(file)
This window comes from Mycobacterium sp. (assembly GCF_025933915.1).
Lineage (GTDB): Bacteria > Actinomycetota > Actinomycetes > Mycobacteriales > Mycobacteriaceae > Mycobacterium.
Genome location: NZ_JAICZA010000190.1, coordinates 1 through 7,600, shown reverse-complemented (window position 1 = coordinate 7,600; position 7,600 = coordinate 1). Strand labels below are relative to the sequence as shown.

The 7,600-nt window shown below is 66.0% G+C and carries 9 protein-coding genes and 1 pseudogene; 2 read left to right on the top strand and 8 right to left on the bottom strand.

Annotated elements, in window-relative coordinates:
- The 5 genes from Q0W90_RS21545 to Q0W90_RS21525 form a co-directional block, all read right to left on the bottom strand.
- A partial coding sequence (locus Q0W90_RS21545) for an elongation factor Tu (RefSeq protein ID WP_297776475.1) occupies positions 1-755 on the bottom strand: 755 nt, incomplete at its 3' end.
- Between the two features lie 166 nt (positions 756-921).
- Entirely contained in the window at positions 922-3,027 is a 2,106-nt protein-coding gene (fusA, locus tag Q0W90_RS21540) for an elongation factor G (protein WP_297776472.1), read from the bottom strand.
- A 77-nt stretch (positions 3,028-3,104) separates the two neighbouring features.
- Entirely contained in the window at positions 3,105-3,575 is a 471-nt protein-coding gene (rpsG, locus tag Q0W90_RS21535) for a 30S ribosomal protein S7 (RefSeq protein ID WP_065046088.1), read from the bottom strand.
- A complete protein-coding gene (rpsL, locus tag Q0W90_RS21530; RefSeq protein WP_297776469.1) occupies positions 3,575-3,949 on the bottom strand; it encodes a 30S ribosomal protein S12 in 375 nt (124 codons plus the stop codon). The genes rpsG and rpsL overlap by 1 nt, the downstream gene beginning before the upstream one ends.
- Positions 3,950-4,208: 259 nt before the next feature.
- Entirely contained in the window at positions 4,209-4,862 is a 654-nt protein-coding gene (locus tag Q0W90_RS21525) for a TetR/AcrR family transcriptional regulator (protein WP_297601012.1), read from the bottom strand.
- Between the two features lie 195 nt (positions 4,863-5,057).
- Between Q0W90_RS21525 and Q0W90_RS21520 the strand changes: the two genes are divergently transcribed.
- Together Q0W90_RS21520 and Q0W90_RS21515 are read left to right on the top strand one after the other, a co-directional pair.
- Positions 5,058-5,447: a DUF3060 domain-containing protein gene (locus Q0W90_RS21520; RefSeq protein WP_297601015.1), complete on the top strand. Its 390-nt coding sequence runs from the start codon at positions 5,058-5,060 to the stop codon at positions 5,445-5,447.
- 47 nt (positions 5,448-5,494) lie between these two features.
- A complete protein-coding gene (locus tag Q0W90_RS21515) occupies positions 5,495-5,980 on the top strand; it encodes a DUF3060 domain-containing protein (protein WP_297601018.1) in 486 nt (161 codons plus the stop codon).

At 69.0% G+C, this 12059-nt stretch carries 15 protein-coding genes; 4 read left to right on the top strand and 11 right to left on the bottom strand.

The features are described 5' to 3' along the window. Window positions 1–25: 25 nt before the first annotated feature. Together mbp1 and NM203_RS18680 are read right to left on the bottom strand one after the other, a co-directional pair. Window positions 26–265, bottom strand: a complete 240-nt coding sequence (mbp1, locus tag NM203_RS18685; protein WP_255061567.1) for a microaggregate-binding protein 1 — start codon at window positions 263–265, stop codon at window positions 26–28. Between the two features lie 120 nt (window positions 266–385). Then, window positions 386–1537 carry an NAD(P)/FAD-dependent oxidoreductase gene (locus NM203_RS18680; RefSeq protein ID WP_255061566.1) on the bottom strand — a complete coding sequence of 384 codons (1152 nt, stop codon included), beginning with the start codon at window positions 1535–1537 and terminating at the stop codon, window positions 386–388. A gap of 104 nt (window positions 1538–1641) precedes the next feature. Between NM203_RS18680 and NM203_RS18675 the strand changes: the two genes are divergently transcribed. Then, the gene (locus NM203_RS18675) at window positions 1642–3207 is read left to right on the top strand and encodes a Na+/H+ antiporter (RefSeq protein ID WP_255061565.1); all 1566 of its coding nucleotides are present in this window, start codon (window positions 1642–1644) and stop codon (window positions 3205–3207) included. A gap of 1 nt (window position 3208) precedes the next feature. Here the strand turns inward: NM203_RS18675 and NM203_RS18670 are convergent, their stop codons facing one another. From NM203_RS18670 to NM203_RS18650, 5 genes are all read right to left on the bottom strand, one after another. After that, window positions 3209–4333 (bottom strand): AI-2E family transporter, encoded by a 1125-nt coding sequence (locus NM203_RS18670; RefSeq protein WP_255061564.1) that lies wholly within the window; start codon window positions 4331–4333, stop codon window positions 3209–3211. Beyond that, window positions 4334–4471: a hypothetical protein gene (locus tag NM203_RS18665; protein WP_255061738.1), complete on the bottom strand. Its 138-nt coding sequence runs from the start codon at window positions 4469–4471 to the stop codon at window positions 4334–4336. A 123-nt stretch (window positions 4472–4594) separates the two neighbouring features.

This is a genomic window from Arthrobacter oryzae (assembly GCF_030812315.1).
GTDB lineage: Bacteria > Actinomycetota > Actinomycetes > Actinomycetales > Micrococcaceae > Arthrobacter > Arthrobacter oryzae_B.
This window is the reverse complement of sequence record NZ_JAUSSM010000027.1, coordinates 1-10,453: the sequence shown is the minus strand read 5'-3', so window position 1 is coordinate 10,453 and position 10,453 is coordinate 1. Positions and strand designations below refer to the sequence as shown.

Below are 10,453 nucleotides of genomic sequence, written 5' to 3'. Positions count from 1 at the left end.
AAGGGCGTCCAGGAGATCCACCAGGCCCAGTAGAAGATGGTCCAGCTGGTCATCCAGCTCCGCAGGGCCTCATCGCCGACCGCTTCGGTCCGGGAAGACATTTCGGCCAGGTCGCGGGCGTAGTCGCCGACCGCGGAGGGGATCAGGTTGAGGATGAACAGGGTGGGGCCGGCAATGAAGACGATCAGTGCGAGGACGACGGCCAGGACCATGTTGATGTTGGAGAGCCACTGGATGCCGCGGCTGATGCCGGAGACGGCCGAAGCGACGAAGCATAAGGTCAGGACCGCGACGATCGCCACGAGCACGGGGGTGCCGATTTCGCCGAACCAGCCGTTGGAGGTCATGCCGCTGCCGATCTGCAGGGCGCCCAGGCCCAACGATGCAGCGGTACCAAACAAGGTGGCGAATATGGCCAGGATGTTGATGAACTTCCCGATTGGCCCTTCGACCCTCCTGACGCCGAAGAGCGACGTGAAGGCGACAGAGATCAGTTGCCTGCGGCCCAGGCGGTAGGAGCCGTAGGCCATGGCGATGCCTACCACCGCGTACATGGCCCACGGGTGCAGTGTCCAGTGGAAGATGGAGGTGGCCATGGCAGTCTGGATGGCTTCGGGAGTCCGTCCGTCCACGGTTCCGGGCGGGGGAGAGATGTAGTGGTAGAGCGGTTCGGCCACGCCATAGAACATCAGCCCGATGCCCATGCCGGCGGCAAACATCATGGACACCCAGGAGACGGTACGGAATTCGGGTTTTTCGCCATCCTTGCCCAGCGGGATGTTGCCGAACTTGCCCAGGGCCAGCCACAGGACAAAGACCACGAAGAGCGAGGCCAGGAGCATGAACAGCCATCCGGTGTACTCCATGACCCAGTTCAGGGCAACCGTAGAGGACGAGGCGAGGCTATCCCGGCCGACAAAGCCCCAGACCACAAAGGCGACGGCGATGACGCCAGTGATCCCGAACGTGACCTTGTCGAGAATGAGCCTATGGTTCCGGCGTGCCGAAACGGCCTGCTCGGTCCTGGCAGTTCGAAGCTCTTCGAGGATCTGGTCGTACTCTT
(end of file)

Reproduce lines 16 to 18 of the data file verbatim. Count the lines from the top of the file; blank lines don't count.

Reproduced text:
- Between Q0W90_RS21525 and Q0W90_RS21520 the strand changes: the two genes are divergently transcribed.
- Together Q0W90_RS21520 and Q0W90_RS21515 are read left to right on the top strand one after the other, a co-directional pair.
- Positions 5,058-5,447: a DUF3060 domain-containing protein gene (locus Q0W90_RS21520; RefSeq protein WP_297601015.1), complete on the top strand. Its 390-nt coding sequence runs from the start codon at positions 5,058-5,060 to the stop codon at positions 5,445-5,447.